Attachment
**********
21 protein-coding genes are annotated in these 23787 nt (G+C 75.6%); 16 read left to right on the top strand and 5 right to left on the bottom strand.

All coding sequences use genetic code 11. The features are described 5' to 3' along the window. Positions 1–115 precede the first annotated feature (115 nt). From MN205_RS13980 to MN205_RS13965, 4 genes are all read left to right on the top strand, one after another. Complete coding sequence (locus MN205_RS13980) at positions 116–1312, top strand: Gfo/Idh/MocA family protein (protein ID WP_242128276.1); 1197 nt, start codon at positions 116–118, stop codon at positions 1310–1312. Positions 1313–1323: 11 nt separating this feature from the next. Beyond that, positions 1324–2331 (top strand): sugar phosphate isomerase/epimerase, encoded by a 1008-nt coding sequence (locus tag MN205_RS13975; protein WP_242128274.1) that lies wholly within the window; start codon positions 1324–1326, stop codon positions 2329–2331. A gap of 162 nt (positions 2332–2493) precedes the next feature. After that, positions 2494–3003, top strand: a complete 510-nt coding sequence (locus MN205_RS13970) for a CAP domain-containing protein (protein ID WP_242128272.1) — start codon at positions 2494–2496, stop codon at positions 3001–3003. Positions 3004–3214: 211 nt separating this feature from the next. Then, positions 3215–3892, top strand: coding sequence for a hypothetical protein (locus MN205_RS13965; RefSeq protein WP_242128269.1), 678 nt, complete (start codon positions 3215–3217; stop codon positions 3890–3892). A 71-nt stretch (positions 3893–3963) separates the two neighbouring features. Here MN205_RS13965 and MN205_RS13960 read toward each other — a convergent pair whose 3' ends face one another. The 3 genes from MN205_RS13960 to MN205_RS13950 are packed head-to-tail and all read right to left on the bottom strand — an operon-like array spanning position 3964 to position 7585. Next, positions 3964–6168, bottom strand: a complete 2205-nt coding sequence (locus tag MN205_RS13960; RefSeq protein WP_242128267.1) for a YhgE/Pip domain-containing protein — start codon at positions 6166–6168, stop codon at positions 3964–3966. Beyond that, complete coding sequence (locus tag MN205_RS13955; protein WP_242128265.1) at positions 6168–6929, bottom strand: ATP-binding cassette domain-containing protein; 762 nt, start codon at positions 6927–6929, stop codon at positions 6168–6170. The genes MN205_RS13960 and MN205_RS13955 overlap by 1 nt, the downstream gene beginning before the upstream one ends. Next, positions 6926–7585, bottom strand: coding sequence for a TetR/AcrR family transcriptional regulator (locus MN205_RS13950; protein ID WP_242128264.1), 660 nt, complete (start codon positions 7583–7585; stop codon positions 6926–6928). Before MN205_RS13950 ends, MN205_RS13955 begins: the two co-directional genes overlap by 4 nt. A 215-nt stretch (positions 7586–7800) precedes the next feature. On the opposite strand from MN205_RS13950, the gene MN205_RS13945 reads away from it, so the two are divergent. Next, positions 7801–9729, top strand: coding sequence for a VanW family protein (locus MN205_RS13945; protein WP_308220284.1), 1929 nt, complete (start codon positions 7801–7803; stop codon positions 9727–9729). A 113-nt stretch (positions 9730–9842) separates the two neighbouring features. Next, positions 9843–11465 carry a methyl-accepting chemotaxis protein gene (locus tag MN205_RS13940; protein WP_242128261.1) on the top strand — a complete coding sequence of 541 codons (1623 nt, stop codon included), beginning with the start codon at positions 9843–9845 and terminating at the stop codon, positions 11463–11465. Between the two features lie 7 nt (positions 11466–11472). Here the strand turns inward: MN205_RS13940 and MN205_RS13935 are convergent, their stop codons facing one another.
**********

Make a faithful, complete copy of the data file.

21 protein-coding genes are annotated in these 23787 nt (G+C 75.6%); 16 read left to right on the top strand and 5 right to left on the bottom strand.

All coding sequences use genetic code 11. The features are described 5' to 3' along the window. Positions 1–115 precede the first annotated feature (115 nt). From MN205_RS13980 to MN205_RS13965, 4 genes are all read left to right on the top strand, one after another. Complete coding sequence (locus MN205_RS13980) at positions 116–1312, top strand: Gfo/Idh/MocA family protein (protein ID WP_242128276.1); 1197 nt, start codon at positions 116–118, stop codon at positions 1310–1312. Positions 1313–1323: 11 nt separating this feature from the next. Beyond that, positions 1324–2331 (top strand): sugar phosphate isomerase/epimerase, encoded by a 1008-nt coding sequence (locus tag MN205_RS13975; protein WP_242128274.1) that lies wholly within the window; start codon positions 1324–1326, stop codon positions 2329–2331. A gap of 162 nt (positions 2332–2493) precedes the next feature. After that, positions 2494–3003, top strand: a complete 510-nt coding sequence (locus MN205_RS13970) for a CAP domain-containing protein (protein ID WP_242128272.1) — start codon at positions 2494–2496, stop codon at positions 3001–3003. Positions 3004–3214: 211 nt separating this feature from the next. Then, positions 3215–3892, top strand: coding sequence for a hypothetical protein (locus MN205_RS13965; RefSeq protein WP_242128269.1), 678 nt, complete (start codon positions 3215–3217; stop codon positions 3890–3892). A 71-nt stretch (positions 3893–3963) separates the two neighbouring features. Here MN205_RS13965 and MN205_RS13960 read toward each other — a convergent pair whose 3' ends face one another. The 3 genes from MN205_RS13960 to MN205_RS13950 are packed head-to-tail and all read right to left on the bottom strand — an operon-like array spanning position 3964 to position 7585. Next, positions 3964–6168, bottom strand: a complete 2205-nt coding sequence (locus tag MN205_RS13960; RefSeq protein WP_242128267.1) for a YhgE/Pip domain-containing protein — start codon at positions 6166–6168, stop codon at positions 3964–3966. Beyond that, complete coding sequence (locus tag MN205_RS13955; protein WP_242128265.1) at positions 6168–6929, bottom strand: ATP-binding cassette domain-containing protein; 762 nt, start codon at positions 6927–6929, stop codon at positions 6168–6170. The genes MN205_RS13960 and MN205_RS13955 overlap by 1 nt, the downstream gene beginning before the upstream one ends. Next, positions 6926–7585, bottom strand: coding sequence for a TetR/AcrR family transcriptional regulator (locus MN205_RS13950; protein ID WP_242128264.1), 660 nt, complete (start codon positions 7583–7585; stop codon positions 6926–6928). Before MN205_RS13950 ends, MN205_RS13955 begins: the two co-directional genes overlap by 4 nt. A 215-nt stretch (positions 7586–7800) precedes the next feature. On the opposite strand from MN205_RS13950, the gene MN205_RS13945 reads away from it, so the two are divergent. Next, positions 7801–9729, top strand: coding sequence for a VanW family protein (locus MN205_RS13945; protein WP_308220284.1), 1929 nt, complete (start codon positions 7801–7803; stop codon positions 9727–9729). A 113-nt stretch (positions 9730–9842) separates the two neighbouring features. Next, positions 9843–11465 carry a methyl-accepting chemotaxis protein gene (locus tag MN205_RS13940; protein WP_242128261.1) on the top strand — a complete coding sequence of 541 codons (1623 nt, stop codon included), beginning with the start codon at positions 9843–9845 and terminating at the stop codon, positions 11463–11465. Between the two features lie 7 nt (positions 11466–11472). Here the strand turns inward: MN205_RS13940 and MN205_RS13935 are convergent, their stop codons facing one another.